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Abraham Lincoln: Vampire Hunter


Peter T Chattaway
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Link to our thread on Pride and Prejudice and Zombies.

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Tim Burton Hunts Abe Lincoln & Vampires

Steven Spielberg and screenwriter Tony Kushner have spent years trying to frame an epic film about President Lincoln and his agonizing decision to prolong the war and crush the South because it was the only way to abolish slavery. But now I've learned that directors Tim Burton and Timur Bekmambetov have found another angle on the Lincoln story: Abe's lifelong mission to kill vampires. They'll produce with Jim Lemley a movie adaptation of Abraham Lincoln: Vampire Hunter, the Seth Grahame-Smith novel that Grand Central Publishing released today. . . .

Mike Fleming, Deadline.com, March 2

"Sympathy must precede belligerence. First I must understand the other, as it were, from the inside; then I can critique it from the outside. So many people skip right to the latter." -- Steven D. Greydanus
Now blogging at Patheos.com. I can also still be found at Facebook, Twitter and Flickr. See also my film journal.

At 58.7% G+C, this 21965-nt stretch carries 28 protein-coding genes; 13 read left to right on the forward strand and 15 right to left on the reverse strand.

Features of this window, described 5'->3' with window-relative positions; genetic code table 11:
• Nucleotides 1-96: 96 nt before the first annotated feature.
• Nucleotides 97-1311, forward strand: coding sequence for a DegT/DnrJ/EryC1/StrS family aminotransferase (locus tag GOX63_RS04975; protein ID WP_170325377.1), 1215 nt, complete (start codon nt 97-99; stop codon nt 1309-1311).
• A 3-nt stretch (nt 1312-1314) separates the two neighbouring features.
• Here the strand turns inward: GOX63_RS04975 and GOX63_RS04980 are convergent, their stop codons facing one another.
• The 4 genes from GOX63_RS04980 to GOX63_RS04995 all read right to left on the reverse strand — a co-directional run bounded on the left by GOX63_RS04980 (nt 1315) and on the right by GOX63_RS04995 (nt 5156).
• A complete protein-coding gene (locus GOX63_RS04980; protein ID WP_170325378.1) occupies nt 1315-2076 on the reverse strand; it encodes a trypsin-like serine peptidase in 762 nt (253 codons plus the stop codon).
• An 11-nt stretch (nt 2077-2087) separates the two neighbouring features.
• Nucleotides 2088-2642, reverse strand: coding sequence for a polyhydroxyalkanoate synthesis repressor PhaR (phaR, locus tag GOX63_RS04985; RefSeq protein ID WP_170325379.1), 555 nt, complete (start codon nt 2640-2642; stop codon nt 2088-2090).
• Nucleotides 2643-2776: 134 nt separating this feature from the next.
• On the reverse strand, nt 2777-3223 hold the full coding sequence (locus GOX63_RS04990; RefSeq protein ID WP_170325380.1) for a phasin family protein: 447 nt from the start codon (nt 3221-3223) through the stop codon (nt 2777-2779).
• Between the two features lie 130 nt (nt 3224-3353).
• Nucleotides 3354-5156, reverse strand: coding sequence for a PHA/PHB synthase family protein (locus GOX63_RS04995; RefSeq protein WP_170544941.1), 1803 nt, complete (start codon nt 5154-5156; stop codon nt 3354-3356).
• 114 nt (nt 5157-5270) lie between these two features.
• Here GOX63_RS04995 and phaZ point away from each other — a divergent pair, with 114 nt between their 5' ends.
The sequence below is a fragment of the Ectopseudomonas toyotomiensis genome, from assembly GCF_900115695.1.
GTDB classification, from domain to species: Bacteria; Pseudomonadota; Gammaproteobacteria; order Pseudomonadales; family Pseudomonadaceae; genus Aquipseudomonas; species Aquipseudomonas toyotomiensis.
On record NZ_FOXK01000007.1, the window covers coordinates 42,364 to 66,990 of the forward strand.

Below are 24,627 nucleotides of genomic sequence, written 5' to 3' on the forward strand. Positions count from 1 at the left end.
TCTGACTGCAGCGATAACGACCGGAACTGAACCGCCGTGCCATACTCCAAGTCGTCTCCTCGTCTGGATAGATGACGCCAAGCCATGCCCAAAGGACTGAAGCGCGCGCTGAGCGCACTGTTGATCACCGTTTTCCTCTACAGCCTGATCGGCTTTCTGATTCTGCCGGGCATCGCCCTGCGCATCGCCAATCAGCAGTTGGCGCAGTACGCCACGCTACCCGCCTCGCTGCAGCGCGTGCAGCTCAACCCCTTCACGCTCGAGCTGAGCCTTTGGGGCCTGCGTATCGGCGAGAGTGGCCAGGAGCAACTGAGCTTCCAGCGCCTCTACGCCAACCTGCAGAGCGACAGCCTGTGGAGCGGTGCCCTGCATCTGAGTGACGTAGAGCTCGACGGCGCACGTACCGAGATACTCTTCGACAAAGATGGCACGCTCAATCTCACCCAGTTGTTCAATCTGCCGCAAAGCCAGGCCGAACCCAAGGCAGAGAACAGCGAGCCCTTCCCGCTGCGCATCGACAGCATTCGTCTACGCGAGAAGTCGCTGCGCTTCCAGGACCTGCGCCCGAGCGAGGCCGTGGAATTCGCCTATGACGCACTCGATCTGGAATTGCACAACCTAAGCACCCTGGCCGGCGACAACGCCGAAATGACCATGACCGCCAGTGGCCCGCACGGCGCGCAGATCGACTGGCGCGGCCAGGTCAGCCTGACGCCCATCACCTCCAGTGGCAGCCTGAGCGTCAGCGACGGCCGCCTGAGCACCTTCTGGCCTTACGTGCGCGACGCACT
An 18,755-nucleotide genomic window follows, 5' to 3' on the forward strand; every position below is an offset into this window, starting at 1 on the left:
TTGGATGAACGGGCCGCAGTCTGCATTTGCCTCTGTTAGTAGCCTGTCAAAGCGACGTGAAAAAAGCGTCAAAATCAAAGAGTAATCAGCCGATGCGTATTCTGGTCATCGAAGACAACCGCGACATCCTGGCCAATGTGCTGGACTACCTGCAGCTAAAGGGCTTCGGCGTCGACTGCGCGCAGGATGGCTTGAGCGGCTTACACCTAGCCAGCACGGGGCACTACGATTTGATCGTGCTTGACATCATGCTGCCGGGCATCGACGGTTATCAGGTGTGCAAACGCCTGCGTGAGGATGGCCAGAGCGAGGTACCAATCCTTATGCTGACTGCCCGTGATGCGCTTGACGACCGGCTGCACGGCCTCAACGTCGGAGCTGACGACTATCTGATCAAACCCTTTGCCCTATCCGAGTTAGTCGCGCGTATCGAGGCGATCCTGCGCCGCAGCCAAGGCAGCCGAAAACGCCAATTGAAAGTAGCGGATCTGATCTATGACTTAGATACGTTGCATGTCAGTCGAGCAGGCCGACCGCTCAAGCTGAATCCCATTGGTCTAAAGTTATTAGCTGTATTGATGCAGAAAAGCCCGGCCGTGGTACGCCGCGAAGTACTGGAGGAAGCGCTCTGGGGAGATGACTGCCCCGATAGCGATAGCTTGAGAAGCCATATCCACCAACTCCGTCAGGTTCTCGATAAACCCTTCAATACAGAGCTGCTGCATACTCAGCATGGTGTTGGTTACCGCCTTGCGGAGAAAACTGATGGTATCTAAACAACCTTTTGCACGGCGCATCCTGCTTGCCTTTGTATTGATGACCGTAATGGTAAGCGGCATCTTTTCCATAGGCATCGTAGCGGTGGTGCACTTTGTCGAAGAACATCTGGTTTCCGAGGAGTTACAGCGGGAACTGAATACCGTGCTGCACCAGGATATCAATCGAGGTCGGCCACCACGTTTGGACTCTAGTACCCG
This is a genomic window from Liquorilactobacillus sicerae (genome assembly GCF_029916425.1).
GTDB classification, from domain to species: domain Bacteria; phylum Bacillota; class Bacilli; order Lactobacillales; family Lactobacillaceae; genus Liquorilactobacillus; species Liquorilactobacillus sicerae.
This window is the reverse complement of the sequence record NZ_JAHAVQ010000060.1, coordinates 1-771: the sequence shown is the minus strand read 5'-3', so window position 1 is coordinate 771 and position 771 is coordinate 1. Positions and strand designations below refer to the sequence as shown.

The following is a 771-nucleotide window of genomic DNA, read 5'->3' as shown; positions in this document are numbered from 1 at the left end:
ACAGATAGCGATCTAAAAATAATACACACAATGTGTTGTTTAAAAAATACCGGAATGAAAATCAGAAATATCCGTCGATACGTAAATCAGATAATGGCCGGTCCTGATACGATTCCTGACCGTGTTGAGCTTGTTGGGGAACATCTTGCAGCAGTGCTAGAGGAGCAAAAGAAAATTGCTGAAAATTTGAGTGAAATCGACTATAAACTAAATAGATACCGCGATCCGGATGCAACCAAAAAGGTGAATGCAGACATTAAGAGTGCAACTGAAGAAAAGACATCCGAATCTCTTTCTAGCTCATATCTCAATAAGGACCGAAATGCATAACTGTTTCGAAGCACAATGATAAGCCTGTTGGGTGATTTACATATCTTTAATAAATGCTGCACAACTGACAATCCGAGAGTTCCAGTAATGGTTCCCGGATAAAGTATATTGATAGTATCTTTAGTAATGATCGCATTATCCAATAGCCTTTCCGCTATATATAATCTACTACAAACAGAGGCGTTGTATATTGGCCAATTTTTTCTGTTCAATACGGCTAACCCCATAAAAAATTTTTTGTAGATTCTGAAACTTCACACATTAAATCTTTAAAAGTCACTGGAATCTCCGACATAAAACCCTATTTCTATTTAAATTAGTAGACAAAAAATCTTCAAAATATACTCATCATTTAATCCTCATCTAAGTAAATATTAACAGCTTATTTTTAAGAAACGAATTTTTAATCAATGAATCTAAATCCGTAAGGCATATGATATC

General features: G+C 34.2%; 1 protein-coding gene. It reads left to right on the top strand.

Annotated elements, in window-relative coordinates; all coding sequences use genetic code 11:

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  • 9 months later...

Will Spielberg's Munich star Eric Bana be the *other* Abe Lincoln coming to a theatre near you (besides Spielberg's Lincoln)?

Edited by Overstreet

P.S.  I COULD BE WRONG.

 

Takin' 'er easy for all you sinners at lookingcloser.org. Also abiding at Facebook and Twitter.

 

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Long ago, I read a book on Postmodernism, which contended that in the United States, we're given false dichotomies, to make it seem like we're making a choice, like Coke or Pepsi, but in reality, both products are virtually the same. Since then, I've noticed how one is often presented a false choice between two nearly identical recording artists, and more commonly, in films, there are often two films released within the same year, often about the same subject. I remember these instances in the late-90s, when I managed a video store, but Dante's Peak and Volcano were released in the same year; likewise, Deep Impact and Armageddon. I have more recent examples which are not coming to the forefront of my mind, but I do see the release of Spielberg's Lincoln and Burton's Lincoln as what I may call the most disparate, yet peculiarly weird example of this false dichotomy. One can choose between a serious film about Lincoln, who will be played by a tall British actor, or one can choose a trivial film about Lincoln, who will be played by a tall British actor.

"Those are my principles, and if you don't like them... well, I have others." - Groucho Marx